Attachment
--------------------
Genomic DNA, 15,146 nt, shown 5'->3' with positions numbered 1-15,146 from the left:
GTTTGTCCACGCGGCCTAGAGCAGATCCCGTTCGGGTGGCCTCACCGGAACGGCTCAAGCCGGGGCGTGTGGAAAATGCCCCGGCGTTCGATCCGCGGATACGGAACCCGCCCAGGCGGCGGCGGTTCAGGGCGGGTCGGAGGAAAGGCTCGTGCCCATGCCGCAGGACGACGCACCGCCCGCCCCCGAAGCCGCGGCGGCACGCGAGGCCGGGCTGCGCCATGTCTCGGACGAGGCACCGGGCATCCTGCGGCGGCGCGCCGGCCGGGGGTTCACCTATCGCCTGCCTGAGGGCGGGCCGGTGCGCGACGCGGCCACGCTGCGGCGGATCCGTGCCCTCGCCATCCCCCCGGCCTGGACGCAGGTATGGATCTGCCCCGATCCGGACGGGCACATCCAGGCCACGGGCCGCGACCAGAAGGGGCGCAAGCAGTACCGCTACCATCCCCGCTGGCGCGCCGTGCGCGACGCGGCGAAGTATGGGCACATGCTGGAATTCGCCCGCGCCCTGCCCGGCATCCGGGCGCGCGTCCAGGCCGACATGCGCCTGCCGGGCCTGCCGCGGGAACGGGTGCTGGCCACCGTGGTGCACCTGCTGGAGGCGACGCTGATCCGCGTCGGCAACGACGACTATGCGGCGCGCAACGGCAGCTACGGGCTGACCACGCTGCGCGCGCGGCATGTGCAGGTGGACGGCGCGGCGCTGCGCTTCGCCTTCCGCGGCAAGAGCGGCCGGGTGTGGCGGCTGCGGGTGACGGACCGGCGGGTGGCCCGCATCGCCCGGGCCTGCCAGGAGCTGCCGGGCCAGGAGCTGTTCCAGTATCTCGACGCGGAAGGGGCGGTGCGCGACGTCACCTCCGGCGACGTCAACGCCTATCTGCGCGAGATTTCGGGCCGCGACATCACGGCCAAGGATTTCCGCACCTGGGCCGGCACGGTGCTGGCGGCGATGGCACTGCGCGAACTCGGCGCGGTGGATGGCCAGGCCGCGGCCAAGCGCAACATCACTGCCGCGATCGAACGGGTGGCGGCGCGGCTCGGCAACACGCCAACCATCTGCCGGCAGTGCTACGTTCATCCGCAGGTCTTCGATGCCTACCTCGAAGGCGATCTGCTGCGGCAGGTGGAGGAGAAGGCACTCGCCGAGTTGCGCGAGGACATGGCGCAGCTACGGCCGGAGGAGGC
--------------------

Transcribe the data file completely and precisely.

Genomic DNA, 15,146 nt, shown 5'->3' with positions numbered 1-15,146 from the left:
GTTTGTCCACGCGGCCTAGAGCAGATCCCGTTCGGGTGGCCTCACCGGAACGGCTCAAGCCGGGGCGTGTGGAAAATGCCCCGGCGTTCGATCCGCGGATACGGAACCCGCCCAGGCGGCGGCGGTTCAGGGCGGGTCGGAGGAAAGGCTCGTGCCCATGCCGCAGGACGACGCACCGCCCGCCCCCGAAGCCGCGGCGGCACGCGAGGCCGGGCTGCGCCATGTCTCGGACGAGGCACCGGGCATCCTGCGGCGGCGCGCCGGCCGGGGGTTCACCTATCGCCTGCCTGAGGGCGGGCCGGTGCGCGACGCGGCCACGCTGCGGCGGATCCGTGCCCTCGCCATCCCCCCGGCCTGGACGCAGGTATGGATCTGCCCCGATCCGGACGGGCACATCCAGGCCACGGGCCGCGACCAGAAGGGGCGCAAGCAGTACCGCTACCATCCCCGCTGGCGCGCCGTGCGCGACGCGGCGAAGTATGGGCACATGCTGGAATTCGCCCGCGCCCTGCCCGGCATCCGGGCGCGCGTCCAGGCCGACATGCGCCTGCCGGGCCTGCCGCGGGAACGGGTGCTGGCCACCGTGGTGCACCTGCTGGAGGCGACGCTGATCCGCGTCGGCAACGACGACTATGCGGCGCGCAACGGCAGCTACGGGCTGACCACGCTGCGCGCGCGGCATGTGCAGGTGGACGGCGCGGCGCTGCGCTTCGCCTTCCGCGGCAAGAGCGGCCGGGTGTGGCGGCTGCGGGTGACGGACCGGCGGGTGGCCCGCATCGCCCGGGCCTGCCAGGAGCTGCCGGGCCAGGAGCTGTTCCAGTATCTCGACGCGGAAGGGGCGGTGCGCGACGTCACCTCCGGCGACGTCAACGCCTATCTGCGCGAGATTTCGGGCCGCGACATCACGGCCAAGGATTTCCGCACCTGGGCCGGCACGGTGCTGGCGGCGATGGCACTGCGCGAACTCGGCGCGGTGGATGGCCAGGCCGCGGCCAAGCGCAACATCACTGCCGCGATCGAACGGGTGGCGGCGCGGCTCGGCAACACGCCAACCATCTGCCGGCAGTGCTACGTTCATCCGCAGGTCTTCGATGCCTACCTCGAAGGCGATCTGCTGCGGCAGGTGGAGGAGAAGGCACTCGCCGAGTTGCGCGAGGACATGGCGCAGCTACGGCCGGAGGAGGC